- Theatre review: RENT – 20th Anniversary – St James Theatre, London - 18 December, 2016
- Side Show: The Musical – Review – 4 Vada Stars - 13 November, 2016
- Theatre review: Murder Ballad @ Arts Theatre, London West End - 27 October, 2016
MOSAIC, the new event in Kingston Upon Thames hosted by Our Friends Records, is definitely a night not to be missed. Having been invited to the launch last month, and then attending the evening again this week, it is obvious that this night will soon be massive – a definite must for your diary.
This week, Our Friends Records offered us music, art, poetry, comedy, dance and theatre. With such a broad scope of entertainment on offer, it’s difficult not to compare one to the next. Here’s how the night went:
The stage was first graced by the aptly named Jack Grace and his acoustic guitar. Naturally, artists always promote themselves as original and different – ‘This is unlike anything you’ve ever seen before…’ – and usually, it’s just another indie band or deluded artist telling themselves that they are in fact original and different. Here, however, is real originality. Jack Grace’s performance combined raw vulnerability, youthful innocence, and innovative use of voice to create something truly fascinating to watch and listen to.
He definitely set a high bar for the evening with a spectacle that belongs on an arena stage. The acts that followed had a lot to live up to – some of whom managed this.
Sticking with music, Jack Goo presented us with his latest work, paired with comically crass and crude choreography by StemKU Dance led by Selina Welter. It was great to watch. When Goo first took to the stage there was a sense that he was simply filling time with some oddly chosen choice phrases escaping his mouth into the microphone, but suddenly we were found pens down, mouths open, and laughter ringing around the venue. This odd interlude was then broken when he picked up his guitar and played, whilst StemKU energetically danced around the stage. It was a combination that oddly worked.
Next up, comedy. Listening to new comedy can always be either a painful experience or a ‘diamond in the rough’ moment when you happen to be at the very first gig of a comic that will soon be filling arenas. However, here, I’m afraid to say that the comedy offered by Sheraz and friends was a little hit and miss. The compere had a natural and comfortable ability with some situational based comedy and a friendly tone which led us from short act to act. Some moments were great, but there were a few of the ‘Oh… Nobody laughed…’ parts too. Credit in the comedy has to go to Siobhan Dodd and Russ Monkey however. Dodd’s crude ‘naughty girl’ act seemed to keep the room laughing, and Russ delivered some slower paced ‘I’m the older guy’ wise cracks, both gaining the comedy section some positive praise.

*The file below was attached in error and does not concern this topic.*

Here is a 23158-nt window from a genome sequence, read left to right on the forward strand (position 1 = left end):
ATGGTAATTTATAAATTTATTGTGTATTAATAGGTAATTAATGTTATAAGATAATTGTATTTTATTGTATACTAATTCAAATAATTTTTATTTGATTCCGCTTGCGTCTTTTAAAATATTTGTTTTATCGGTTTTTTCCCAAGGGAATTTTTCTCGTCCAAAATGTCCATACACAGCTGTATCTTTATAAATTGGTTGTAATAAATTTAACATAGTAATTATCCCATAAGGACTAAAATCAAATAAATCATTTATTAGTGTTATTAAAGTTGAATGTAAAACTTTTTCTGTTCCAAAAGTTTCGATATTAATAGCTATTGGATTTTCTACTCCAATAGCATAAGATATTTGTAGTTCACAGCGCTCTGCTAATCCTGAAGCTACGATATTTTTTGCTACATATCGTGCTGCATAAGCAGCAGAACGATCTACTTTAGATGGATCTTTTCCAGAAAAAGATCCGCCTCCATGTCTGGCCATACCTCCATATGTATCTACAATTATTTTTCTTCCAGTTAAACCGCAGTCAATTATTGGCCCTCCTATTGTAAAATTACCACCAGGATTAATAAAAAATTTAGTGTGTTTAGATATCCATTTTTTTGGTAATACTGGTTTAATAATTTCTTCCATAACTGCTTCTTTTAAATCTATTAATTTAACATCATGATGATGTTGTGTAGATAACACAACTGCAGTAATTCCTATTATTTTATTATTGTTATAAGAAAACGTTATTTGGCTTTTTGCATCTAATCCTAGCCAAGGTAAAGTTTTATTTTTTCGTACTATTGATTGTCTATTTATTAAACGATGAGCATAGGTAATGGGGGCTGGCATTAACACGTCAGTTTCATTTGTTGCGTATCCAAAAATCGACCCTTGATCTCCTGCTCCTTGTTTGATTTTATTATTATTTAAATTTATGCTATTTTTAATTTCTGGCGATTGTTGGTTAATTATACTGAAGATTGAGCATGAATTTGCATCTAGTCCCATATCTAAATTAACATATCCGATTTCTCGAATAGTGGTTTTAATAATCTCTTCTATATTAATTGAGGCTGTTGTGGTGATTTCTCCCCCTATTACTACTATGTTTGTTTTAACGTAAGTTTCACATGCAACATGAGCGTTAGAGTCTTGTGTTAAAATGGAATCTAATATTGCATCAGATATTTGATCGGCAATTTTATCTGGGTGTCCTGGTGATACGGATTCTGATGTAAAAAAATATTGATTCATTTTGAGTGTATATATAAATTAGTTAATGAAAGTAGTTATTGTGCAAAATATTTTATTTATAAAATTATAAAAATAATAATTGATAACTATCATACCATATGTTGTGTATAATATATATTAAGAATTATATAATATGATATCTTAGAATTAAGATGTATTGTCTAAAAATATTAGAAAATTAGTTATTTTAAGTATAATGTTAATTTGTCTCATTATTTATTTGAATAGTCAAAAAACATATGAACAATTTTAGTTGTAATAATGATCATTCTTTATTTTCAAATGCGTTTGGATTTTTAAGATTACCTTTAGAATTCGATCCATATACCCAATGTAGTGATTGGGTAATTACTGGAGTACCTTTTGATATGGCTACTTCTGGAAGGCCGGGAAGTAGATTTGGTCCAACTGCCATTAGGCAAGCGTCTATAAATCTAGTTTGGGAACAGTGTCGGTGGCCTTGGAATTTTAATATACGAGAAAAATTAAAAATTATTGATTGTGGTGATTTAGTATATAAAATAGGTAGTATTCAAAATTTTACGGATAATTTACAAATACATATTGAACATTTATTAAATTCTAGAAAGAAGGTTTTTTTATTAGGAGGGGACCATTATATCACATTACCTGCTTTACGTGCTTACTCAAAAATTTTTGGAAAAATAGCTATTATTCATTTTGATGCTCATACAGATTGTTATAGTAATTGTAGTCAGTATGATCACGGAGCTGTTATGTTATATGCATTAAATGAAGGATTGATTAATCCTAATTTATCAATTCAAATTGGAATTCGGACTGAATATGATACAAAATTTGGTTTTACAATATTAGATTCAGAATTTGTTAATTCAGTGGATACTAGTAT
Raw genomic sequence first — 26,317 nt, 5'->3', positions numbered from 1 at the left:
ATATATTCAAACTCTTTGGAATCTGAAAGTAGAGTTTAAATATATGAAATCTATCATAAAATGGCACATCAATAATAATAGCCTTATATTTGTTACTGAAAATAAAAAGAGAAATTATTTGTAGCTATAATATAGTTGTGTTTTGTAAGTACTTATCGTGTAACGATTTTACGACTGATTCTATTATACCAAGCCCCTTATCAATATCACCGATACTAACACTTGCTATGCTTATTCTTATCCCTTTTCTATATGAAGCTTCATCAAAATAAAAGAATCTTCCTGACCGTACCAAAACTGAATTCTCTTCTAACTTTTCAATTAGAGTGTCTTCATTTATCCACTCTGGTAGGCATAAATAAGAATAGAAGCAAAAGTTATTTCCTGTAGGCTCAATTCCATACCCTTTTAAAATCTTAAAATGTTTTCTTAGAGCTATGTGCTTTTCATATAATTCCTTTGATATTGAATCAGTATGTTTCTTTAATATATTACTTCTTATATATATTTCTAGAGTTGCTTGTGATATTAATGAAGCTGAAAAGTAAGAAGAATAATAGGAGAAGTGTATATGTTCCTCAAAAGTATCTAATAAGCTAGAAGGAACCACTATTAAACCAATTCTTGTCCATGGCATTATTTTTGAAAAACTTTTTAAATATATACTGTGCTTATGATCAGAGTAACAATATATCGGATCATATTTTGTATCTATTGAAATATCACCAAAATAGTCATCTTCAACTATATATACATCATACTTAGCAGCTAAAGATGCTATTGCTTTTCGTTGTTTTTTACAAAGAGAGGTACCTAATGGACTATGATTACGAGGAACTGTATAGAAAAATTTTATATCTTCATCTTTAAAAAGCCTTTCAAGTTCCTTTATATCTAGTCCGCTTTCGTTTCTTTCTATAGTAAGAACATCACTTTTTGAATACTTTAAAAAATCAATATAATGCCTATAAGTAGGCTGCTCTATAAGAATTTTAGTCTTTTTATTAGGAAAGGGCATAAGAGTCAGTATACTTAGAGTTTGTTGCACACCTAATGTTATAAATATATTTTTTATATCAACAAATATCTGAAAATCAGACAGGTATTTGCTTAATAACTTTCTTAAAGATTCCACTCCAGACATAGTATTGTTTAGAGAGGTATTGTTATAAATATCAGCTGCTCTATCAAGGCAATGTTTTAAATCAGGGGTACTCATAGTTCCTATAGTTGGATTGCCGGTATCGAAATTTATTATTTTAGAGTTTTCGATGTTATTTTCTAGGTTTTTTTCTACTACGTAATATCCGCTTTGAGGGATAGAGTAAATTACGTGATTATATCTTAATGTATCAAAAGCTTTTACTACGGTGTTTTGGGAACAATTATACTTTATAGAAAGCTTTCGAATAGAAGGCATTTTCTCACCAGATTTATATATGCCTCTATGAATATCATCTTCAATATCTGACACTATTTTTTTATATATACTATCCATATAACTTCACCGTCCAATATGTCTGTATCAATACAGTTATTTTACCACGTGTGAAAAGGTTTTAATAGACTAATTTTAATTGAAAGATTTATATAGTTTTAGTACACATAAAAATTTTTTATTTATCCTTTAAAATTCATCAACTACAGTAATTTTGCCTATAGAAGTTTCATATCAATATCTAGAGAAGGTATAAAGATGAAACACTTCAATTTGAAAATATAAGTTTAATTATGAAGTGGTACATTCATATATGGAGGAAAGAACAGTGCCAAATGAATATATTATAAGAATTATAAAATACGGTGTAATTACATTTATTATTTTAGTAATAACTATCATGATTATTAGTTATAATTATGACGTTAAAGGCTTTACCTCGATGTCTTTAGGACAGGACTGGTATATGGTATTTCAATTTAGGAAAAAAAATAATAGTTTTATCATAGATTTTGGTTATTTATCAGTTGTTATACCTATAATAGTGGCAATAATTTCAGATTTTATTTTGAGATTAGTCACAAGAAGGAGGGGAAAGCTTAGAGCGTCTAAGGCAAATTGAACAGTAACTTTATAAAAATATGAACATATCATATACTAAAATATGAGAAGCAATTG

Theatre came in the form of a byMoonlight Theatre Company’s short Pinter sketch. It was definitely a little rough-and-ready and had the air of needing a few more rehearsals, and yet, Turan Duncan and Wayne Hughes delivered the lines with great comic precision and timing that kept the room alive.
These few minutes of laughter were short-lived however when we came to the poetry section. So far in the evening, the combination of certain acts had worked well, such as music alongside dance. The poetry section would definitely be something to look at partnering in future with theatre, art, or music. Courtesy of Eyewear Publishing, the poems were read by Jon Stone and Kirsten Irving. Although their poems were of literary credit, performativity was lacking the spark needed to keep the momentum going for the evening. Having the poems read between acts would have kept the audience interested and created nice interludes whilst acts set up, but a solid twenty minutes of poem read aloud, not performed, slowed the event down.
The saviours and headliners of MOSAIC definitely brought the momentum back up to lightspeed when Tankus The Henge and The General took to the stage. Tankus the Henge’s frontman took to the piano with some amazing renditions of the band’s apocalyptic, carnival-esque, rock and roll songs, including my personal favourite ‘You Can Do Anything’ which really brought the Rose Theatre to life. Tankus the Henge then passed the lively baton to The General who gave us some great music to finish the night off with. Credit to the boys here! Finally, Our Friends Records’ very own DJ Rumpstepper played out the night with some brilliant Electro Swing mixes…
MOSAIC is exactly what it says on the tin… a mish-mash of art in all forms packed into one night. Our Friends Records (www.ourfriendsrecords.com) have done a great job in sourcing this talent and offering it to the public of South West London. Make sure you take a trip to The Rose Theatre in Kingston next time to experience MOSAIC and a real eclectic mix of entertainment!